Book Review: Phases and Stages
Where Dead Voices Gather
by Nick Tosches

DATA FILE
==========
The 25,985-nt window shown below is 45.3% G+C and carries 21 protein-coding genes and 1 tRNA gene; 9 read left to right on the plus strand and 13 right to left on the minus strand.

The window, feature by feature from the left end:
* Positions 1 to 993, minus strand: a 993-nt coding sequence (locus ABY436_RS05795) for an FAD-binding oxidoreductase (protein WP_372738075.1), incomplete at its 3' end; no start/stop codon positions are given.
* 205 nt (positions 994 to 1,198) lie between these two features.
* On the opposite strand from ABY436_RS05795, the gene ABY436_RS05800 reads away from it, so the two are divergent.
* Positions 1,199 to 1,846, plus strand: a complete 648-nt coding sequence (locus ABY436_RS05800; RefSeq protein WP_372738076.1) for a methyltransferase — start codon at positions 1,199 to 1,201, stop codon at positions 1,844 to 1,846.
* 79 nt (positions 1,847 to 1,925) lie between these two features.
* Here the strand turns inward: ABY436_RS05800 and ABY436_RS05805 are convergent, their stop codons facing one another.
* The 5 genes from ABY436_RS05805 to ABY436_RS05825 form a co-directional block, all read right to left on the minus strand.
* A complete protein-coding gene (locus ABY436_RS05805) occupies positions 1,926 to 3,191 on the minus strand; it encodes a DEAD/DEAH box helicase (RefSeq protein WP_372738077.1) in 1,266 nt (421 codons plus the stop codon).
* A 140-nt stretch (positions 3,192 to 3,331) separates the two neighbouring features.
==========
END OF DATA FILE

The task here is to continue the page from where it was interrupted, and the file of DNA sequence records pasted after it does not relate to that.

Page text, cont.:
Little, Brown & Co., 330 pp., $24.95 Journalist, novelist, and critic Nick Tosches, that Bardic bad-ass who can skewer high culture and use words like "expiation" in a single sentence, has been thinking about minstrel and jazz man Emmett Miller for 20 years -- at least several years before his landmark book Country: The Twisted Roots of Rock & Roll was published in 1985. "The alchemy of Emmett Miller's music is as startling today as it was when he wrought it" in the Twenties, Tosches writes. "Definable neither as country nor as blues, as jazz nor as pop, as black nor as white, but as both culmination and transcendence of these bloodlines and more, that alchemy, that music, stands as one of the most wondrous emanations, a birth-cry really, of the many-faced and one-souled chimera of all that has come to be called American music." Though Tosches pins down facts about Miller that had previously been in dispute or unknown, he acknowledges that his quest doesn't end in a tidy package of biographical revelations. That's all for the good, as it turns out: His asides -- the meditations on American culture and why certain artists are embraced by it and not others -- are as much the story here as Miller's mysterious life. After all, "true history seeks, it does not answer," declares Tosches in one of his typically astute and confident declarations.
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